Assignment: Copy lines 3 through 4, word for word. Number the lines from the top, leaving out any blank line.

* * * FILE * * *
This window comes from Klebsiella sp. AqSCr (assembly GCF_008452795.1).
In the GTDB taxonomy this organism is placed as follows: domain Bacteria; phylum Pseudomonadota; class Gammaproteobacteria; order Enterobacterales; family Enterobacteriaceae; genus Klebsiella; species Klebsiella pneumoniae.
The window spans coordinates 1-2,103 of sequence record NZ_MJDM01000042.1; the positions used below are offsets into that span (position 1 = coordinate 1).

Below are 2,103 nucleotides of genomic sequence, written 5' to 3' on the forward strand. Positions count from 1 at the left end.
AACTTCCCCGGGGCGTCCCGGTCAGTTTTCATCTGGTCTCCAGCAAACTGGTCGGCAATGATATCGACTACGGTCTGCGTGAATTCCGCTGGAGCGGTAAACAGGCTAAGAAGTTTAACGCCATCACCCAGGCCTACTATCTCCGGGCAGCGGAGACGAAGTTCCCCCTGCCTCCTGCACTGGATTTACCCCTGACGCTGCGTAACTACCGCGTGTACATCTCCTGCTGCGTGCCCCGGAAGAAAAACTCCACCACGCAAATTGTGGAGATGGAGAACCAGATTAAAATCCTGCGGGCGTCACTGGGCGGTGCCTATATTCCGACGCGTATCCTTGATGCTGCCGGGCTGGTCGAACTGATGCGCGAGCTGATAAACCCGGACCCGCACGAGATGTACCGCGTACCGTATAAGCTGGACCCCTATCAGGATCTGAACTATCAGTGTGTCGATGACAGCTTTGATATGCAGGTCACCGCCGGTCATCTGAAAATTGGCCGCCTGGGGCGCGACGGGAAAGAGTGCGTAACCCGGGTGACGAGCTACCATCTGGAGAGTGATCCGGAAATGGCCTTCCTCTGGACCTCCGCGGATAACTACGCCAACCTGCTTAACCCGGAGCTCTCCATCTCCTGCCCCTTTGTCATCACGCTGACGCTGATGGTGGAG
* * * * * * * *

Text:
The window spans coordinates 1-2,103 of sequence record NZ_MJDM01000042.1; the positions used below are offsets into that span (position 1 = coordinate 1).

Below are 2,103 nucleotides of genomic sequence, written 5' to 3' on the forward strand. Positions count from 1 at the left end.